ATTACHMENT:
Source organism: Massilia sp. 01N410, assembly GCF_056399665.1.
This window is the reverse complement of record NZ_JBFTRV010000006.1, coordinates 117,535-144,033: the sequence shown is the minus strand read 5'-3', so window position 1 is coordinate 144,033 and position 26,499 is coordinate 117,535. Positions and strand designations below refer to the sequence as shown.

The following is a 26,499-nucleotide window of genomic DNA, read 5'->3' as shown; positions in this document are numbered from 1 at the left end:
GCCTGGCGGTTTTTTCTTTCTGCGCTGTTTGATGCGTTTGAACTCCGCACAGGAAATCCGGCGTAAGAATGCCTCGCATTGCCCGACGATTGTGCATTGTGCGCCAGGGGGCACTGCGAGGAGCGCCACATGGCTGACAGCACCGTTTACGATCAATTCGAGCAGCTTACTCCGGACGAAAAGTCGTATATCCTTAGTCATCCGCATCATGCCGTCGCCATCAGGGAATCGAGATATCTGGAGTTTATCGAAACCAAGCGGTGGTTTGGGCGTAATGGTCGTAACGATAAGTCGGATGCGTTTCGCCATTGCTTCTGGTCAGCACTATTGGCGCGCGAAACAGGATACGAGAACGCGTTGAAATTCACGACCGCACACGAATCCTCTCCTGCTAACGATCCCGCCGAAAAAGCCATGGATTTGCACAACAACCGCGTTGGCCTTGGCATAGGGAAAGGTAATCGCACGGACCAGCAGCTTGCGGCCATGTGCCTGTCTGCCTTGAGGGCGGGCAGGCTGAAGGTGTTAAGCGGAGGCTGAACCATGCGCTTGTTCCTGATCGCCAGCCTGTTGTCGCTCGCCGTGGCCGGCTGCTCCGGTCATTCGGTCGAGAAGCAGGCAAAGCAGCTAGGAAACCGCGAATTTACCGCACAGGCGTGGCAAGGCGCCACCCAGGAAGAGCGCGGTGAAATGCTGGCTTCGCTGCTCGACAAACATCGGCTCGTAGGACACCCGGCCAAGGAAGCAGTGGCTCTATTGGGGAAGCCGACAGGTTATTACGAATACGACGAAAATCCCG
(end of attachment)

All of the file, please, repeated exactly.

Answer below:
Source organism: Massilia sp. 01N410, assembly GCF_056399665.1.
This window is the reverse complement of record NZ_JBFTRV010000006.1, coordinates 117,535-144,033: the sequence shown is the minus strand read 5'-3', so window position 1 is coordinate 144,033 and position 26,499 is coordinate 117,535. Positions and strand designations below refer to the sequence as shown.

The following is a 26,499-nucleotide window of genomic DNA, read 5'->3' as shown; positions in this document are numbered from 1 at the left end:
GCCTGGCGGTTTTTTCTTTCTGCGCTGTTTGATGCGTTTGAACTCCGCACAGGAAATCCGGCGTAAGAATGCCTCGCATTGCCCGACGATTGTGCATTGTGCGCCAGGGGGCACTGCGAGGAGCGCCACATGGCTGACAGCACCGTTTACGATCAATTCGAGCAGCTTACTCCGGACGAAAAGTCGTATATCCTTAGTCATCCGCATCATGCCGTCGCCATCAGGGAATCGAGATATCTGGAGTTTATCGAAACCAAGCGGTGGTTTGGGCGTAATGGTCGTAACGATAAGTCGGATGCGTTTCGCCATTGCTTCTGGTCAGCACTATTGGCGCGCGAAACAGGATACGAGAACGCGTTGAAATTCACGACCGCACACGAATCCTCTCCTGCTAACGATCCCGCCGAAAAAGCCATGGATTTGCACAACAACCGCGTTGGCCTTGGCATAGGGAAAGGTAATCGCACGGACCAGCAGCTTGCGGCCATGTGCCTGTCTGCCTTGAGGGCGGGCAGGCTGAAGGTGTTAAGCGGAGGCTGAACCATGCGCTTGTTCCTGATCGCCAGCCTGTTGTCGCTCGCCGTGGCCGGCTGCTCCGGTCATTCGGTCGAGAAGCAGGCAAAGCAGCTAGGAAACCGCGAATTTACCGCACAGGCGTGGCAAGGCGCCACCCAGGAAGAGCGCGGTGAAATGCTGGCTTCGCTGCTCGACAAACATCGGCTCGTAGGACACCCGGCCAAGGAAGCAGTGGCTCTATTGGGGAAGCCGACAGGTTATTACGAATACGACGAAAATCCCG